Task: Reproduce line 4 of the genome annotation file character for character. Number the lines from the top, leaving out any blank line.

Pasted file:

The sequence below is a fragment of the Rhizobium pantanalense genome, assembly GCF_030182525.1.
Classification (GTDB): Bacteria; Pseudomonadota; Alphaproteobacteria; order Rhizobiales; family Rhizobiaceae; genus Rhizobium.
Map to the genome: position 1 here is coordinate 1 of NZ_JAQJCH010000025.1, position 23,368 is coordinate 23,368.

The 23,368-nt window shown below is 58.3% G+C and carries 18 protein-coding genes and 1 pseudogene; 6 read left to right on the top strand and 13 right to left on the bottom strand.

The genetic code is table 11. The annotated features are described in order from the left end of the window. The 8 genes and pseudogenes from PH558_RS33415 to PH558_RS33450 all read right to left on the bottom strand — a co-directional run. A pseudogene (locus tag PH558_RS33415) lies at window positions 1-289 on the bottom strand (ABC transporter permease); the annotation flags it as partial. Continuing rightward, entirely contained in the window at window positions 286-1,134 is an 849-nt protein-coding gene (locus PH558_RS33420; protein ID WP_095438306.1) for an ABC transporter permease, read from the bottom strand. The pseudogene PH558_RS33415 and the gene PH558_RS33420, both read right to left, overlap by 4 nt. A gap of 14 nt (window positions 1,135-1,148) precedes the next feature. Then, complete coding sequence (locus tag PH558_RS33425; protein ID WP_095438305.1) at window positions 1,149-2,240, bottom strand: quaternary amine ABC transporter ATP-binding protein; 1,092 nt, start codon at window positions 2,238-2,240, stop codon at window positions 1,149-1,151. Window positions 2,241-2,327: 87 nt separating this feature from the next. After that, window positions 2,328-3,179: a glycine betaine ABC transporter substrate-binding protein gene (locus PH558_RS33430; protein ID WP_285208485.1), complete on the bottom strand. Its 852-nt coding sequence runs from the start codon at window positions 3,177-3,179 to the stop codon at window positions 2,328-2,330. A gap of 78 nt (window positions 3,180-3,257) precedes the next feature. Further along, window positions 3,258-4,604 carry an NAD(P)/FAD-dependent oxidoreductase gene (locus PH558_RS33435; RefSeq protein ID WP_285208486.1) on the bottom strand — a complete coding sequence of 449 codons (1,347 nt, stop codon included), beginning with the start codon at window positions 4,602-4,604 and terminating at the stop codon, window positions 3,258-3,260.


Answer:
The 23,368-nt window shown below is 58.3% G+C and carries 18 protein-coding genes and 1 pseudogene; 6 read left to right on the top strand and 13 right to left on the bottom strand.